Kanzi making stone tools, photo by Liz Rubert-Pugh

Kanzi and is late sister Panbanisha begin making sophisticated stone tools last year during a research project by IPLS scientist Itai Roffman conducted at the Iowa Primate Learning Sanctuary in Des Moines, Iowa. Roffman’s findings shocked scientists around the world, and news immediately went viral in the science world. At last count, there are over 700 references and features on websites around the world, including stories by Psychology Today, Wired, National Geographic, Smithsonian.com, New Scientist, International Science Times, and The Guardian.

The most exciting part of this finding was the Bonobos improvement in their tool-manufacturing capacity was completely spontaneous and untrained. It was not even the result of observational learning, but rather a simple, spontaneous, and significant improvement over their previously expressed capabilities.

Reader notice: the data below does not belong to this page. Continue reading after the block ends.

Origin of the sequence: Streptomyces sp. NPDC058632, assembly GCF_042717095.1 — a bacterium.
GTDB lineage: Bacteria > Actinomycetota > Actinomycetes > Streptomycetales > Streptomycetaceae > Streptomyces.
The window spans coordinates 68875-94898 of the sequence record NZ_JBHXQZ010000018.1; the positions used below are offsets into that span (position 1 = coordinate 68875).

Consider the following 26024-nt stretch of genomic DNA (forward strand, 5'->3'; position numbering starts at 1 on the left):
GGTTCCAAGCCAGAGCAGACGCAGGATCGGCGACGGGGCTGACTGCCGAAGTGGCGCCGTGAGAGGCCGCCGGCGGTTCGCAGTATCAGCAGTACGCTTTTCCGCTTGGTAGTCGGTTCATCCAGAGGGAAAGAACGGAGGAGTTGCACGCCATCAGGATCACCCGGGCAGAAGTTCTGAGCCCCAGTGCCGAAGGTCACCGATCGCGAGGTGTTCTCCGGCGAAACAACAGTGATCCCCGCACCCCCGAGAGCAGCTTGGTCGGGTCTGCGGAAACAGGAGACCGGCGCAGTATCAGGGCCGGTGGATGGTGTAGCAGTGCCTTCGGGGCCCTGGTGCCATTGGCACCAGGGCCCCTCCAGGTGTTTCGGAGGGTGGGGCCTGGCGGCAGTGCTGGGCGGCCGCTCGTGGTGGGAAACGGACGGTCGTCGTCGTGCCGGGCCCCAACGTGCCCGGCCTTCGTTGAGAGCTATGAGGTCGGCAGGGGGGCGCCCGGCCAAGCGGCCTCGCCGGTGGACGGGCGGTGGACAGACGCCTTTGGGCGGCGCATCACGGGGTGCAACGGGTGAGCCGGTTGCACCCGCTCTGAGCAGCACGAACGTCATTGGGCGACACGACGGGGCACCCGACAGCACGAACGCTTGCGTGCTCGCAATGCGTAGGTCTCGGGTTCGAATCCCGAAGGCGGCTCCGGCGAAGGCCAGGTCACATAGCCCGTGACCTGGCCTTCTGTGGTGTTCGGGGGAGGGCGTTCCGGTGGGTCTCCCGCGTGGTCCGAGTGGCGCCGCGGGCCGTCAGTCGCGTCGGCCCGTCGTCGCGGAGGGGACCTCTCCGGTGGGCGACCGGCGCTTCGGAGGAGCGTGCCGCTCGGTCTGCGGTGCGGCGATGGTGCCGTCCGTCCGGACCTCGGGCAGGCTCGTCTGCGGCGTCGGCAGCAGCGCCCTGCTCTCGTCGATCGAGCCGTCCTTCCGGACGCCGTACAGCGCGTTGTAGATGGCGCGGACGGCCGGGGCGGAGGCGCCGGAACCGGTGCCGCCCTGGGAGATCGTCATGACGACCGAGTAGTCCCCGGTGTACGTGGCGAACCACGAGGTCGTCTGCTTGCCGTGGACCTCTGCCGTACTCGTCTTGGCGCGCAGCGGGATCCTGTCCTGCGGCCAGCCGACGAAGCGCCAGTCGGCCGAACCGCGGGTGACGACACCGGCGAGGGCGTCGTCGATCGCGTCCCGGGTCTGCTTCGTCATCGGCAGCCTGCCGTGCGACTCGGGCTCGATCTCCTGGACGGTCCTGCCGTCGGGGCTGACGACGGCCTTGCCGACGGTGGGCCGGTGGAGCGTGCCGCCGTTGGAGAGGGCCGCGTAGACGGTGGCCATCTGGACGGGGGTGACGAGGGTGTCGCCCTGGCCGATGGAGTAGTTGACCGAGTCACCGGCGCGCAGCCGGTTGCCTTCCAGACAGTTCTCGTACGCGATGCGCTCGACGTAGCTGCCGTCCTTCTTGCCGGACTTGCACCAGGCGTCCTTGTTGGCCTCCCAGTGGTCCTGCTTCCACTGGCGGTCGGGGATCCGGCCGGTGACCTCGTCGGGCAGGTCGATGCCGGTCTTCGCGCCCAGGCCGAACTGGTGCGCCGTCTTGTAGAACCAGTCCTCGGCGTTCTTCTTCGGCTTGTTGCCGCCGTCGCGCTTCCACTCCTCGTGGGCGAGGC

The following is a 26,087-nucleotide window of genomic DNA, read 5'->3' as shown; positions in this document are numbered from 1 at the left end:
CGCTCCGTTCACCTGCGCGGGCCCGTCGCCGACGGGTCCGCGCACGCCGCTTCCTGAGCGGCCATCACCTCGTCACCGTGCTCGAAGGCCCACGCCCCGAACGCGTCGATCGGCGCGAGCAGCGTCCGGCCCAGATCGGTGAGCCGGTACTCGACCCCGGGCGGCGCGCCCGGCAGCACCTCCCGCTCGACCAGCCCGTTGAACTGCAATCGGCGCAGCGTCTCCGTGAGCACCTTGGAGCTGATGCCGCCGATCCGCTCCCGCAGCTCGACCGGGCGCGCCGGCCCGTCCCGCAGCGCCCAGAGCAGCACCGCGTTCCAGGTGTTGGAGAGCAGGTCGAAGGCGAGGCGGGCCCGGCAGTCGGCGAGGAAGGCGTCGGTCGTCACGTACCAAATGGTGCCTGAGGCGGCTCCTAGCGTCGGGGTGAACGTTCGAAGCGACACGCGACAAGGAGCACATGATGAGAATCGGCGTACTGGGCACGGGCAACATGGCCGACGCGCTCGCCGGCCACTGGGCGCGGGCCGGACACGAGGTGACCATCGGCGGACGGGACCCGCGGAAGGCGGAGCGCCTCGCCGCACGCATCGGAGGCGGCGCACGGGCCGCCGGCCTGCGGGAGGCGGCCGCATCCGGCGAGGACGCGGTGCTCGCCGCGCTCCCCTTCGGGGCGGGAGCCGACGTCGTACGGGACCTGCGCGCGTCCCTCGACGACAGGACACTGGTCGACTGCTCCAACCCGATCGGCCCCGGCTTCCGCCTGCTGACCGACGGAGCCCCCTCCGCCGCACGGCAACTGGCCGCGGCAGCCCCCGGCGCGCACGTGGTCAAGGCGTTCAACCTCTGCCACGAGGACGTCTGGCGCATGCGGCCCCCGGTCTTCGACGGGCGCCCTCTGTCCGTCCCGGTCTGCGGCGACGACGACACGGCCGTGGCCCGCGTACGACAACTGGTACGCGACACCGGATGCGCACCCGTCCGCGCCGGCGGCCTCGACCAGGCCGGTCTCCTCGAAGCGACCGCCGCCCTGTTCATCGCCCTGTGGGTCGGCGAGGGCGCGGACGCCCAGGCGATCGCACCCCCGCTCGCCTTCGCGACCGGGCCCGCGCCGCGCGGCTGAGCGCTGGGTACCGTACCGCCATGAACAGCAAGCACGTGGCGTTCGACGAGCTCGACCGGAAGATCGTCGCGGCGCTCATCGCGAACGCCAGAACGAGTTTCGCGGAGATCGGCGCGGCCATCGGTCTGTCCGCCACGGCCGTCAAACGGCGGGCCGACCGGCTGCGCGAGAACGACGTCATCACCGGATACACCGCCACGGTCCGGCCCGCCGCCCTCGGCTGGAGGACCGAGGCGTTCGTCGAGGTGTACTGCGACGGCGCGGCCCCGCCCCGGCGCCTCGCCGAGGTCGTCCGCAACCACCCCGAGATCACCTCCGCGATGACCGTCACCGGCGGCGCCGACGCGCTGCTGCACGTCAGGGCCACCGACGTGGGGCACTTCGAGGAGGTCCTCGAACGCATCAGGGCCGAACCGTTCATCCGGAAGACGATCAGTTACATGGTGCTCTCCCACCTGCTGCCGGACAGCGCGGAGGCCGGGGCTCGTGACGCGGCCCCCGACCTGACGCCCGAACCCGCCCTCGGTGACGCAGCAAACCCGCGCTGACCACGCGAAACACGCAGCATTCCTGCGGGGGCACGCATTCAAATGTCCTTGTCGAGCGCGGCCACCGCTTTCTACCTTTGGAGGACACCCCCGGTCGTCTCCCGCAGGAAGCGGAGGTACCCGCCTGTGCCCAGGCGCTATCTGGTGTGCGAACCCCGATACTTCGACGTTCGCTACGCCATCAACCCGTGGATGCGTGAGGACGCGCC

Kanzi and Panbanisha accomplished in 10 years something which is comparable to what it took early Homo a million years to accomplish. IPLS Resident Scientist Dr. Savage-Rumbaugh suggests that this increased capacity is a natural outgrowth of culture wiring the plastic bonobo brain into a human-like way of thinking — through the vehicle of language which suggests structures, basic categories, and action plans in the mind.


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